Follow the Sugar. Find the Money.
Sugar is yummy money. Because nature is so super smart, vegetables and fruits have sugars embedded in their structures. These tasty, nutrient dense foods enrich the body with vitamins, minerals, and beneficial bacteria. Unfortunately, corporations are also super smart. They exploit our natural attraction to sweet by adding sugar to food to make more money for corporations.
It is no accident that so many foods from pasta sauce to peanut butter to dairy products have added sugar. Even fruits and vegetables are bred to taste sweeter. The bottom line is fat, both profits and consumers.
When shopping, remember that the primary goal of packaged food is to make money. Food labels are designed to tempt, beguile and, at times, deceive. If the packaging looks healthy, the marketing team correctly identified visual clues. To find out what is in the package you have to read below the nutritional label.
At least until the new labeling requirements (which will specify added sugars), the only way to know how much sugar is added is to read the ingredient label. Ingredients are listed in descending order according to weight, with the ingredients contributing the most weight listed first. So, if sugar is listed in the first few ingredients, or listed more than one time, you can stop reading. It’s a sugar bomb. Best to just walk away.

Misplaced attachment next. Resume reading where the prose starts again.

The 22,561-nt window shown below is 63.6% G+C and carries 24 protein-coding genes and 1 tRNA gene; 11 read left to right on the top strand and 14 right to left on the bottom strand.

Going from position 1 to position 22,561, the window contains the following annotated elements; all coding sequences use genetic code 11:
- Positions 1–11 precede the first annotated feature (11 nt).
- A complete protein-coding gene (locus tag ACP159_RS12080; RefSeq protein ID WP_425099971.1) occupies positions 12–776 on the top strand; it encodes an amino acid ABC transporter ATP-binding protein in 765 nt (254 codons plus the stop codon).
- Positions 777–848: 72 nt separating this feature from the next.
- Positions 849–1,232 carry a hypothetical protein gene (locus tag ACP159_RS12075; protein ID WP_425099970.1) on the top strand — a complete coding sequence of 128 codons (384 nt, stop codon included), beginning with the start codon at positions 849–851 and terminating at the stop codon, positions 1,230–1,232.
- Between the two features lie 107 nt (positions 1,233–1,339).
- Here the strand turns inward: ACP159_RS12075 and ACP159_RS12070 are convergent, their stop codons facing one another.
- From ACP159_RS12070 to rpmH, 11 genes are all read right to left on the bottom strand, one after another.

Sugar by any other name is Sugar.
anhydrous dextrose, blue agave, brown sugar, brown rice syrup, cane crystals, cane sugar, corn sweetener, corn syrup, corn syrup solids, crystal dextrose, evaporated cane juice, date sugar, fructose sweetener, fruit juice concentrates, high-fructose corn syrup, honey, liquid fructose, malt syrup, maple syrup, molasses, pancake syrup, raw sugar, sugar, syrup, white sugar, fructose, lactose and maltose, carbitol, concentrated fruit juice, corn sweetener, diglycerides, disaccharides, evaporated cane juice, erythritol, Florida crystals, fructooligosaccharides, galactose, glucitol, glucoamine, hexitol, inversol, isomalt, maltodextrin, malted barley, malts, mannitol, nectars, pentose, raisin syrup, ribose rice syrup, rice malt, rice syrup solids, sorbitol, sorghum, sucanat, sucanet, xylitol and zylose.
By: Linda Soloniuk, RN, MA
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